hat an odd thing it is to see an entire species—
billions of people—playing with, listening to, mean
ingless tonal patterns, occupied and preoccupied for
much of their time by what they call “music.” This, at least, was
one of the things about human beings that puzzled the highly
cerebral alien beings, the Overlords, in Arthur C. Clarke’s novel
Childhood’s End
. Curiosity brings them down to the Earth’
s sur

face to attend a concert, they listen politely, and at the end, con
gratulate the composer on his “great ingenuity”—while still
finding the entire business unintelligible. They cannot think
what goes on in human beings when they make or listen to
music, because nothing goes on with
. They themselves, as
a species, lack music.
We may imagine the Overlords ruminating further, back in
their spaceships. This thing called “music,” they would have to
concede, is in some way efficacious to humans, central to human
life. Yet it has no concepts, makes no propositions; it lacks
images, symbols, the stuff of language. It has no power of repre
sentation. It has no necessary relation to the world.
There are rare humans who, like the Overlords, may lack the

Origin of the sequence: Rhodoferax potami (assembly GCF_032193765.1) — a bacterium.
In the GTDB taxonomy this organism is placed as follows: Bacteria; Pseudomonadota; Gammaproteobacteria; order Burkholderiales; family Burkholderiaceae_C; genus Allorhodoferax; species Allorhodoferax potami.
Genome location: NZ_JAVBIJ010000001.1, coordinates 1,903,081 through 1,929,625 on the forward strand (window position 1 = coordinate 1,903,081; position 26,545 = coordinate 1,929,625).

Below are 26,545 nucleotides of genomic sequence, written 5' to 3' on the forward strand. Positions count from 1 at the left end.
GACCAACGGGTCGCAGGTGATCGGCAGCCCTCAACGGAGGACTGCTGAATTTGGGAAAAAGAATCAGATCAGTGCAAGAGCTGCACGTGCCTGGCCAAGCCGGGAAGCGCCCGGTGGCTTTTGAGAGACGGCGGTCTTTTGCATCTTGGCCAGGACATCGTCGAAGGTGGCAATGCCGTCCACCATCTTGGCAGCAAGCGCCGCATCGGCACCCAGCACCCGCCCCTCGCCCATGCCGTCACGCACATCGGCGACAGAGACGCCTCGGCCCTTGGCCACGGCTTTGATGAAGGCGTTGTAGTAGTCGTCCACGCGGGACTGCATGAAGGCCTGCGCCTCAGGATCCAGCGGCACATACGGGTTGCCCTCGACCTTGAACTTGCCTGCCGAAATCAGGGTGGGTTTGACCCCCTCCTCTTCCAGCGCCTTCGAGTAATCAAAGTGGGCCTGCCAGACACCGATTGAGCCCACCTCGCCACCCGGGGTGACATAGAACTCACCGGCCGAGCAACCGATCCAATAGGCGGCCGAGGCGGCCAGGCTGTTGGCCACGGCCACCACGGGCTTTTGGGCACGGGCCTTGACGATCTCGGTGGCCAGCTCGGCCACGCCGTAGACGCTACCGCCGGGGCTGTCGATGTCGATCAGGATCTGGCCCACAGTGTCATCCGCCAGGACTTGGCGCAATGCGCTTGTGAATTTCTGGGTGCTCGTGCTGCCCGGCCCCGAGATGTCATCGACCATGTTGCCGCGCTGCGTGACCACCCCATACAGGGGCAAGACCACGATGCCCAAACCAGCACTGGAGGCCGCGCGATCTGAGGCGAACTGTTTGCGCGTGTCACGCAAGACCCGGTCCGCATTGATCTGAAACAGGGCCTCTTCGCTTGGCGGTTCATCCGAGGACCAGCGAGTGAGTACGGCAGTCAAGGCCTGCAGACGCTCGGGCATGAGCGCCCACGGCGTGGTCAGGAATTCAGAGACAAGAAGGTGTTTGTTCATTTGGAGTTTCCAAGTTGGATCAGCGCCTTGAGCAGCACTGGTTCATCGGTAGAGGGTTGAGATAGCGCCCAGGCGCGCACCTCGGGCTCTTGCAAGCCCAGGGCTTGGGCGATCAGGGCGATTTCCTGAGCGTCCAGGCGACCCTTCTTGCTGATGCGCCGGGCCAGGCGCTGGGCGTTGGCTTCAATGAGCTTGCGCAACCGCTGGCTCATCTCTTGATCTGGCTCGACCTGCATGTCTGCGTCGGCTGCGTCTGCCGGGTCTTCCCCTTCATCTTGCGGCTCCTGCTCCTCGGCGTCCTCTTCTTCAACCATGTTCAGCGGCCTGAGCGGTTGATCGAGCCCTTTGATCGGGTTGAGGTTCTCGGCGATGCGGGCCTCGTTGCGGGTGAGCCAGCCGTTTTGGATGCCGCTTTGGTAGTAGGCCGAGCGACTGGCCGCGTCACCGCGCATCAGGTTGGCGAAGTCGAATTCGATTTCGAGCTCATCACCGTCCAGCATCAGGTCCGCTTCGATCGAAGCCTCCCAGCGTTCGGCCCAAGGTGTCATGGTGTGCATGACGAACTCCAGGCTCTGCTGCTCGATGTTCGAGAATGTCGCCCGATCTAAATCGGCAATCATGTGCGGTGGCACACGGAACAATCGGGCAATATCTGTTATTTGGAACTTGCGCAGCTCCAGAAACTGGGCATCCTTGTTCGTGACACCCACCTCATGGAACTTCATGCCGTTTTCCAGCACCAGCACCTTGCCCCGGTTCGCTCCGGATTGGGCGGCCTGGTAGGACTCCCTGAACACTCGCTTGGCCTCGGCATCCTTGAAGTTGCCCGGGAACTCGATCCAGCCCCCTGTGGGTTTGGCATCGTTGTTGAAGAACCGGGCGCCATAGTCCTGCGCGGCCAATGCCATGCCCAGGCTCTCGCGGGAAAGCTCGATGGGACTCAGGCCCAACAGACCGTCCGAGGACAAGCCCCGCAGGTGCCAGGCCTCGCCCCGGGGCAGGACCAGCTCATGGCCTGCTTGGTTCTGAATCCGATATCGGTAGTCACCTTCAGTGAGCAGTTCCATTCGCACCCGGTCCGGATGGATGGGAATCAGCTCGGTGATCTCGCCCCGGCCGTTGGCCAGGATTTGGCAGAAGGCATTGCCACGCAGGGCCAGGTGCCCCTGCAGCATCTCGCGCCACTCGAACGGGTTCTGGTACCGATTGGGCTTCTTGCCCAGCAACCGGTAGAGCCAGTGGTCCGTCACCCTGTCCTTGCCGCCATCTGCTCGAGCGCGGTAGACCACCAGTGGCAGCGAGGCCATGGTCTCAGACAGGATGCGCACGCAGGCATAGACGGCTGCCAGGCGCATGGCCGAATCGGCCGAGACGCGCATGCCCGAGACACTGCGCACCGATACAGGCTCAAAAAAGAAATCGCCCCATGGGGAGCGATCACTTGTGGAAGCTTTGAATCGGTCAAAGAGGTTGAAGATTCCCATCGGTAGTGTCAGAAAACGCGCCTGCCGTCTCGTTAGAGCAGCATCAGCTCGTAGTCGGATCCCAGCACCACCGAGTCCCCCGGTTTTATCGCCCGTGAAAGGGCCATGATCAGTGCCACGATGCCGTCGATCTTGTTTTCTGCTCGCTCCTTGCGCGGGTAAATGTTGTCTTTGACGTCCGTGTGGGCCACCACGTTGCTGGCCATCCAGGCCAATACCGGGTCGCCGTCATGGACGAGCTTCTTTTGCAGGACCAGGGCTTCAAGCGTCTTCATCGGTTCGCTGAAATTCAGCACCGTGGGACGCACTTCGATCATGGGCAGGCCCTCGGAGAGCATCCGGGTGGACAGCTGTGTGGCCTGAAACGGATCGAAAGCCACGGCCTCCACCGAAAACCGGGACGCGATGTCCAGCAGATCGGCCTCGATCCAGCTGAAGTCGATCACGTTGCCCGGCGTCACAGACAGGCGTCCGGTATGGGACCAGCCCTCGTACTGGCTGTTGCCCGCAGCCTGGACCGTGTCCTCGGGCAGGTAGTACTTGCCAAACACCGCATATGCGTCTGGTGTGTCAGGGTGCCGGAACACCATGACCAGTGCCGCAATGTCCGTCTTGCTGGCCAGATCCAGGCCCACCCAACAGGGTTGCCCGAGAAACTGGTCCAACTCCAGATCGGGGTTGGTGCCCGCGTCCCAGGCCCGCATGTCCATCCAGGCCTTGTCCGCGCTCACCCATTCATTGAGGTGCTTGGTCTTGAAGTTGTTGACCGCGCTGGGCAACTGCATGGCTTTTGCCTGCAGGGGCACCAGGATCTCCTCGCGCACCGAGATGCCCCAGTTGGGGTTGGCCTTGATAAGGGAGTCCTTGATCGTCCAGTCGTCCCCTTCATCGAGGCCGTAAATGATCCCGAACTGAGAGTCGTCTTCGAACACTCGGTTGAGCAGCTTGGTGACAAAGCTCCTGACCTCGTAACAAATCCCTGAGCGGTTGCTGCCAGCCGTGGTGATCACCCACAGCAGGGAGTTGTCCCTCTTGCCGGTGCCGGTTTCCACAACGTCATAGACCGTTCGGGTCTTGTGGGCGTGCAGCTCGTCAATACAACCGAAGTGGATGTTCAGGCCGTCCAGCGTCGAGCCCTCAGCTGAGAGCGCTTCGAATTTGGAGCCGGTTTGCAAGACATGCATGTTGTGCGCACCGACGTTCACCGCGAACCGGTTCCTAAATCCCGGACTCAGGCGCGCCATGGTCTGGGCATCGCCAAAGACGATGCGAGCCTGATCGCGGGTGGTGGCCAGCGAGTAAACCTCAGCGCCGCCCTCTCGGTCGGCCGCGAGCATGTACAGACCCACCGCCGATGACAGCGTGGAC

neural apparatus for appreciating tones or melodies. But for virtu
ally all of us, music has great power, whether or not we seek it out

or think of ourselves as particularly “musical.” This propensity
to music shows itself in infancy, is manifest and central in every
culture, and probably goes back to the very beginnings of our
species. Such “musicophilia” is a given in human nature. It may
be developed or shaped by the cultures we live in, by the circum
stances of life, or by the particular gifts or weaknesses we have as
individuals—but it lies so deep in human nature that one must
think of it as innate, much as E. O. Wilson regards “biophilia,”
our feeling for living things. (Perhaps musicophilia is a form of
biophilia, since music itself feels almost like a living thing.)

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